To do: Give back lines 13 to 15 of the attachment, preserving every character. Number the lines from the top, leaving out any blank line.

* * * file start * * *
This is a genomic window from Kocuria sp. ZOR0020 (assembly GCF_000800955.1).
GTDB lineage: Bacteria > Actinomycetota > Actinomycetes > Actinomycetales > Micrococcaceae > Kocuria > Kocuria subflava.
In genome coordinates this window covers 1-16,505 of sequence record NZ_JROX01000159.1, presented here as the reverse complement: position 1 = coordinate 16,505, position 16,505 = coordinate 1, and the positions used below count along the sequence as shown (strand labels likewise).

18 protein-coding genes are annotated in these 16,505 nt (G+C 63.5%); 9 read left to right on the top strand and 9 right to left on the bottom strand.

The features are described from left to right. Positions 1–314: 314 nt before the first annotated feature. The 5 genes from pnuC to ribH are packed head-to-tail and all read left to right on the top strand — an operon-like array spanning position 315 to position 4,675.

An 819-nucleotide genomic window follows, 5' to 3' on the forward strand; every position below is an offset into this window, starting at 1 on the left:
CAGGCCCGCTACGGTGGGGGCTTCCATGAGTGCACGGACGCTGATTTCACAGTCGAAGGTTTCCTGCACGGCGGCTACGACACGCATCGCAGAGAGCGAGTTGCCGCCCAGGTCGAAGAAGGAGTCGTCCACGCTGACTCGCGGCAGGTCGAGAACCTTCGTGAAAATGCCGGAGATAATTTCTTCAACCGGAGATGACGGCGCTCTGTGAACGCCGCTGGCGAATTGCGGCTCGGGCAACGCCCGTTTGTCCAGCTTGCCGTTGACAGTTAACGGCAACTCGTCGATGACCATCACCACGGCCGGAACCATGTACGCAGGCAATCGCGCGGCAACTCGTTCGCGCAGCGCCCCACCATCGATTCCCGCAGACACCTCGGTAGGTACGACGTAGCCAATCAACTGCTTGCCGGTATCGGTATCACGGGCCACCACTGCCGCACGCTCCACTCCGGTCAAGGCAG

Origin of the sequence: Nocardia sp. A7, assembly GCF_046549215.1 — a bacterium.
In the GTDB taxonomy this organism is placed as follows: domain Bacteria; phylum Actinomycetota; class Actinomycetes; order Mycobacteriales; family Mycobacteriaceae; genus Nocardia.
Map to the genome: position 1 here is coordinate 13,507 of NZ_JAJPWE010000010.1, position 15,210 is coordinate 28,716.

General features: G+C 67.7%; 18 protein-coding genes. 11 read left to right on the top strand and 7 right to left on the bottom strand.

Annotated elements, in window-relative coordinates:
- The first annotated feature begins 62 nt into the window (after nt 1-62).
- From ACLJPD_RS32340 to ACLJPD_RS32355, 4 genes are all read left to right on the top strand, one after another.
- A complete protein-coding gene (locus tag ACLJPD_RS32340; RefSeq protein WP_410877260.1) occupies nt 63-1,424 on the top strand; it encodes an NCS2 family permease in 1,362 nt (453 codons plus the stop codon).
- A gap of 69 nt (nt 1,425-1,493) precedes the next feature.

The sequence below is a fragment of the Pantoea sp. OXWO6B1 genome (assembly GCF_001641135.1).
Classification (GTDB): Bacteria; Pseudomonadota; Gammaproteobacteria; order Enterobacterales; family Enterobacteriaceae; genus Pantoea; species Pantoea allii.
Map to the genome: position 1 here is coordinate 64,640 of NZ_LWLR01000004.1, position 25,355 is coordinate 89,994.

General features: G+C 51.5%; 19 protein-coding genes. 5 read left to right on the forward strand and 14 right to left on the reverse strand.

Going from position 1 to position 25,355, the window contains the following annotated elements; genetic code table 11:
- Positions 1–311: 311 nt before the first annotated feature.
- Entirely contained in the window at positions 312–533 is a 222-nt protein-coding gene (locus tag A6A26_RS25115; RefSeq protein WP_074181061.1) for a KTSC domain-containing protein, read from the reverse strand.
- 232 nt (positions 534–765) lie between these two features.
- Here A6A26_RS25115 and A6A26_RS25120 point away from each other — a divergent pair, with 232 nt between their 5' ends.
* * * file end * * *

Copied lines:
- The first annotated feature begins 62 nt into the window (after nt 1-62).
- From ACLJPD_RS32340 to ACLJPD_RS32355, 4 genes are all read left to right on the top strand, one after another.
- A complete protein-coding gene (locus tag ACLJPD_RS32340; RefSeq protein WP_410877260.1) occupies nt 63-1,424 on the top strand; it encodes an NCS2 family permease in 1,362 nt (453 codons plus the stop codon).